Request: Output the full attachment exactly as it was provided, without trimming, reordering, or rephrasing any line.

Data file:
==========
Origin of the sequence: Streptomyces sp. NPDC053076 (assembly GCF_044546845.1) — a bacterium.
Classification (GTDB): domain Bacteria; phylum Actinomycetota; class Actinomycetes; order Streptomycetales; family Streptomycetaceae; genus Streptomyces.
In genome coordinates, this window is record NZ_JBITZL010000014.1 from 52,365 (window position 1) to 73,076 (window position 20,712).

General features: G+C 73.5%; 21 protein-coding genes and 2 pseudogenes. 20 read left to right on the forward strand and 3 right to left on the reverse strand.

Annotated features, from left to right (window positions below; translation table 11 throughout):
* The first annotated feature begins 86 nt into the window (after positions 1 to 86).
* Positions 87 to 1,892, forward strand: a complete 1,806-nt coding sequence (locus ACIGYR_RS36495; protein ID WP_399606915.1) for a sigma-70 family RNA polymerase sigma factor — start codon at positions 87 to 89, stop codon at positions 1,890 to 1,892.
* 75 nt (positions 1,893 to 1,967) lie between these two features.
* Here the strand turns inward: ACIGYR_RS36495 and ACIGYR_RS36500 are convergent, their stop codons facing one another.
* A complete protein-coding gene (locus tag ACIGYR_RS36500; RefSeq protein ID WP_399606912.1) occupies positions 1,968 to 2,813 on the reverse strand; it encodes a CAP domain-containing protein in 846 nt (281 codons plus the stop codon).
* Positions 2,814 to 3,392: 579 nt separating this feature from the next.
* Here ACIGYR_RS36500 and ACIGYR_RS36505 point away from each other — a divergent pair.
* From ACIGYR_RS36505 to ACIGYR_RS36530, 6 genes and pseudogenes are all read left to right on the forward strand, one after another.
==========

Origin of the sequence: Streptomyces sp. NPDC053076 (assembly GCF_044546845.1) — a bacterium.
Classification (GTDB): domain Bacteria; phylum Actinomycetota; class Actinomycetes; order Streptomycetales; family Streptomycetaceae; genus Streptomyces.
In genome coordinates, this window is record NZ_JBITZL010000014.1 from 52,365 (window position 1) to 73,076 (window position 20,712).

General features: G+C 73.5%; 21 protein-coding genes and 2 pseudogenes. 20 read left to right on the forward strand and 3 right to left on the reverse strand.

Annotated features, from left to right (window positions below; translation table 11 throughout):
* The first annotated feature begins 86 nt into the window (after positions 1 to 86).
* Positions 87 to 1,892, forward strand: a complete 1,806-nt coding sequence (locus ACIGYR_RS36495; protein ID WP_399606915.1) for a sigma-70 family RNA polymerase sigma factor — start codon at positions 87 to 89, stop codon at positions 1,890 to 1,892.
* 75 nt (positions 1,893 to 1,967) lie between these two features.
* Here the strand turns inward: ACIGYR_RS36495 and ACIGYR_RS36500 are convergent, their stop codons facing one another.
* A complete protein-coding gene (locus tag ACIGYR_RS36500; RefSeq protein ID WP_399606912.1) occupies positions 1,968 to 2,813 on the reverse strand; it encodes a CAP domain-containing protein in 846 nt (281 codons plus the stop codon).
* Positions 2,814 to 3,392: 579 nt separating this feature from the next.
* Here ACIGYR_RS36500 and ACIGYR_RS36505 point away from each other — a divergent pair.
* From ACIGYR_RS36505 to ACIGYR_RS36530, 6 genes and pseudogenes are all read left to right on the forward strand, one after another.